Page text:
|Current state of Shaker side table.|
If you can't tell by the photo, I have all of the pieces cut from the rough stock except the legs and I have to redo one 3/4" rail for the front.
The legs are turning out to be a problem.
It's not that I don't have enough wood, but I might not have enough wood to cut the legs with what Christopher Schwarz calls "bastard grain" in his DVD. Bastard grain in these legs means the annual rings of the wood go at about a 45 degree angle to the faces, resulting in legs with the same grain on all four sides of the leg. I have always called this rift sawn, but I think this term is supposed to be even more specific. Using wood with the grain going one direction or the other results in a leg that has face grain on one side and quarter sawn grain on the other. I agree that this is distracting.
The wood that I have available to me might still work, but I'm not confident. There was enough lumber on the wide board to get a leg or two with bastard grain on them. But, once I cut the live edge away, I found that the grain runs out at an angle on this face. I am looking for grain that is straight on all four sides.
Luckily, I bought an extra board at the lumber yard. The problem is, this board is almost perfectly quarter sawn - the rings go perpendicular to the face. One side of the board might yield an acceptable leg or two - the pith runs near one edge. There is enough bastard grain that I might get enough legs, as long as the grain is straight in both directions.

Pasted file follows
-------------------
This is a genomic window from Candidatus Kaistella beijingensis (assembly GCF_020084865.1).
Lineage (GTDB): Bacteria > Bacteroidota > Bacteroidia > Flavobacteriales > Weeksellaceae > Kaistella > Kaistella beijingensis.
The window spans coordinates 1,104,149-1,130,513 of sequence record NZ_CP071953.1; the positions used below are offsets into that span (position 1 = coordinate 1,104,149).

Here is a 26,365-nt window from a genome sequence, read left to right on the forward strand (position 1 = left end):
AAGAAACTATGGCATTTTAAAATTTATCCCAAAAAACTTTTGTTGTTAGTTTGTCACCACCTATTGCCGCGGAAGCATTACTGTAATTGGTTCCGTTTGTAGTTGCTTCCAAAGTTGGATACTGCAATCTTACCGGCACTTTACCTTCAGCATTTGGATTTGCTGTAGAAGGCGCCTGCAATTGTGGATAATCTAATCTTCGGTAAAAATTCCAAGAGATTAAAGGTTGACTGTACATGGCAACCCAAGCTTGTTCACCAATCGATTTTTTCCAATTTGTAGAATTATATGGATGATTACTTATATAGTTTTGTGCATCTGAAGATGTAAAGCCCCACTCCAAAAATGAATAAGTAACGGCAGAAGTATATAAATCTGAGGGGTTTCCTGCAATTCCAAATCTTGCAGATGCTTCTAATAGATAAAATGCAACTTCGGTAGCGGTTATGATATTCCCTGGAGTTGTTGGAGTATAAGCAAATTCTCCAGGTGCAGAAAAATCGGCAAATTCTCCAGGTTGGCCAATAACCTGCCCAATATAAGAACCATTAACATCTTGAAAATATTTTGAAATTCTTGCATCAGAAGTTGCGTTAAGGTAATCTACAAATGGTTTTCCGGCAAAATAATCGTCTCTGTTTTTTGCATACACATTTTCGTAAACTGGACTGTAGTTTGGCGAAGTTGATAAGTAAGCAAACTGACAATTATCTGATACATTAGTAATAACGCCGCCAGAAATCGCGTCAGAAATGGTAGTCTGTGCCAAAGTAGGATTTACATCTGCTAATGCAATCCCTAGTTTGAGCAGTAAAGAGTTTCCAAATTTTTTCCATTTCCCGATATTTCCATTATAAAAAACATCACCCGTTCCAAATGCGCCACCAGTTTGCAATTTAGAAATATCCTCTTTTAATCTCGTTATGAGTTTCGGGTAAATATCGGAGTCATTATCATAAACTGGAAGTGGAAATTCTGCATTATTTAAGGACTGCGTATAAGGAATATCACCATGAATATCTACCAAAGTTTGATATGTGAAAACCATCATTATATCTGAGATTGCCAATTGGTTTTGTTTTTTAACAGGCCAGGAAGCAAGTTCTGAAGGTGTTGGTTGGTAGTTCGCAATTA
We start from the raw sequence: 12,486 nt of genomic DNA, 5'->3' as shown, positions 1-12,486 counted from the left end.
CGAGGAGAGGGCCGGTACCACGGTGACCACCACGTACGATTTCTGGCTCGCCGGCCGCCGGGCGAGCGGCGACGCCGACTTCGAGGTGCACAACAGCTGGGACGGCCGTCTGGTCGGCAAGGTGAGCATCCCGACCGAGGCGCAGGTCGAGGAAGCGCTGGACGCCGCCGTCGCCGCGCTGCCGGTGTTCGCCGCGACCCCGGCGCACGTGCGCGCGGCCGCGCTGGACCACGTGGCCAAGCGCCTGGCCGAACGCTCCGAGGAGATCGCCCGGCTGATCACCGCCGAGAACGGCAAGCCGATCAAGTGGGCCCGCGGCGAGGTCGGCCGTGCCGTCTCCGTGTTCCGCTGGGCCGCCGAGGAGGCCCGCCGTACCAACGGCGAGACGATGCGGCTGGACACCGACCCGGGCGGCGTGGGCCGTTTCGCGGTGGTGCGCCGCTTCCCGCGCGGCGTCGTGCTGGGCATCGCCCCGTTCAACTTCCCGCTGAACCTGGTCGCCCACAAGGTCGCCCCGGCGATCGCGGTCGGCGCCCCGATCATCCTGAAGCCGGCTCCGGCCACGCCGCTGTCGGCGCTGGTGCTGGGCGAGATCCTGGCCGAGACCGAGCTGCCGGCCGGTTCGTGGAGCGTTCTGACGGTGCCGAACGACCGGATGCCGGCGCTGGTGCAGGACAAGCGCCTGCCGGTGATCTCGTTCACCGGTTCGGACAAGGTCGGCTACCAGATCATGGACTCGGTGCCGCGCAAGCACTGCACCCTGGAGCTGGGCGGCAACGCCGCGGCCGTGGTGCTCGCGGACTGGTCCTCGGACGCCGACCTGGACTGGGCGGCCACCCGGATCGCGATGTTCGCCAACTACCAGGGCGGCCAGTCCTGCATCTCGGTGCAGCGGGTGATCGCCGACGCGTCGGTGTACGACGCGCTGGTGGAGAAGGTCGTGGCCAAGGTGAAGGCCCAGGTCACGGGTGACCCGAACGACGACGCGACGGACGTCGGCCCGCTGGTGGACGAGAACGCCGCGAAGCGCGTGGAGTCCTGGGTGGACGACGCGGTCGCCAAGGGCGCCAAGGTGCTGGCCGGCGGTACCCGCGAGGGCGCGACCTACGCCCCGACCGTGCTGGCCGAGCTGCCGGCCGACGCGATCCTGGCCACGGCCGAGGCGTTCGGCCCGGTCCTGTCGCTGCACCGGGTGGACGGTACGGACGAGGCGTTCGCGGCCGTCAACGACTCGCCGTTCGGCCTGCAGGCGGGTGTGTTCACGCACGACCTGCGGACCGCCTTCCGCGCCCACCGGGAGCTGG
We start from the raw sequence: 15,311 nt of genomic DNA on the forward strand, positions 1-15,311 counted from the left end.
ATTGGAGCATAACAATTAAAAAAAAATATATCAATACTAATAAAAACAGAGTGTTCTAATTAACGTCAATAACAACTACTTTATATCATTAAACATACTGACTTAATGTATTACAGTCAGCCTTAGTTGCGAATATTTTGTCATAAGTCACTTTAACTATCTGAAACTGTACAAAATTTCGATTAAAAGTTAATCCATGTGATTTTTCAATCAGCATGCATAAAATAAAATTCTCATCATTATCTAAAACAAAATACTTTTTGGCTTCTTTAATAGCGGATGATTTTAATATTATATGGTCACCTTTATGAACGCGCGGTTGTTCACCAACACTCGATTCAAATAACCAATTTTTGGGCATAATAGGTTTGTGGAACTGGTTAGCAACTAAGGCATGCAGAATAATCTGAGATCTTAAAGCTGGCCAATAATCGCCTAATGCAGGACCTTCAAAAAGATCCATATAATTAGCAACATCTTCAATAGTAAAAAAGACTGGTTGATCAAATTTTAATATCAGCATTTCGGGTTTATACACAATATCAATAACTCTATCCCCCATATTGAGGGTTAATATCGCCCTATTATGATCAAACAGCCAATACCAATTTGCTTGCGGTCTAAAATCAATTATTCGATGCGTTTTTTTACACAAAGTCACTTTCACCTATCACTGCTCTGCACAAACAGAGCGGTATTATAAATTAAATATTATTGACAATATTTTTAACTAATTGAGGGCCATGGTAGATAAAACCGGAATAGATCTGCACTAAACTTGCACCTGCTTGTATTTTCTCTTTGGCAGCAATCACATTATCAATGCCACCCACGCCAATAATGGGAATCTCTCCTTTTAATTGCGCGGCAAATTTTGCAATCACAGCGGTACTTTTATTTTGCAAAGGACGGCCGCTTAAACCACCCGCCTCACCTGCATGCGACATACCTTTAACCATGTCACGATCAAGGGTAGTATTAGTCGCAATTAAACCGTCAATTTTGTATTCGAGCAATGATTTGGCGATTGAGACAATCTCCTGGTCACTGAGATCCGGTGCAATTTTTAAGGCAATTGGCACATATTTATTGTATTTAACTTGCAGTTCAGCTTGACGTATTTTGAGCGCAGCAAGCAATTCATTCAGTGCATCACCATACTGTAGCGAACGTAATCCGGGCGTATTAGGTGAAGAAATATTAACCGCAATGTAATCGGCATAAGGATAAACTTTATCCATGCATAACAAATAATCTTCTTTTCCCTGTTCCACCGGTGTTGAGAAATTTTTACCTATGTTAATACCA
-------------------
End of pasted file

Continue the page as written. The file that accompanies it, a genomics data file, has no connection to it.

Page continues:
If it turns out I don't have enough proper stock for four legs, I have several options:
- Use the quarter sawn wood the way it is. This would be the quickest and most economical solution, but it compromises the refined look of this piece. To me, it might seem like a waste of time and effort laying out the rest of the piece so carefully and conserve materials here.
- Go back to the lumberyard and buy another board. This time ensuring that I get a board from which there is straight, bastard grain that will make the perfect legs. If this is not possible, I might have to go to the next-thicker stack of cherry to find some, or perhaps cut bastard grain legs out of oversize lumber with grain that is not at the ideal angle. The quarter sawn board I have will not go to waste, it is beautiful stuff. I am sure I will think of something to do with it.
- Mail order some turning blanks. I had good luck with this when I wanted a long chunk of wood for my Krenov style jointer plane. The disadvantages are that I must wait for the legs to be shipped here (probably a week or two), the cost for four blanks might be equal to or a little more than an entire new board, and that I have to live with whatever they send me. If I am not happy with the grain orientation, I am back to square one.
- Veneer the opposite faces of each leg. I did this with an oak table I made last year, and was pleased with the results. I got legs that looked like they were showing quarter sawn grain on all four faces. I'm not sure what it would look like on a Shaker side table, but I imagine it will draw the eye less than the first option.
- Borrow/purchase some ideal stock from one of the local woodworkers that I know. It might take some asking around, and I don't know a large number of local woodworkers, but you never know. Plus, I have a couple good ideas of who to ask.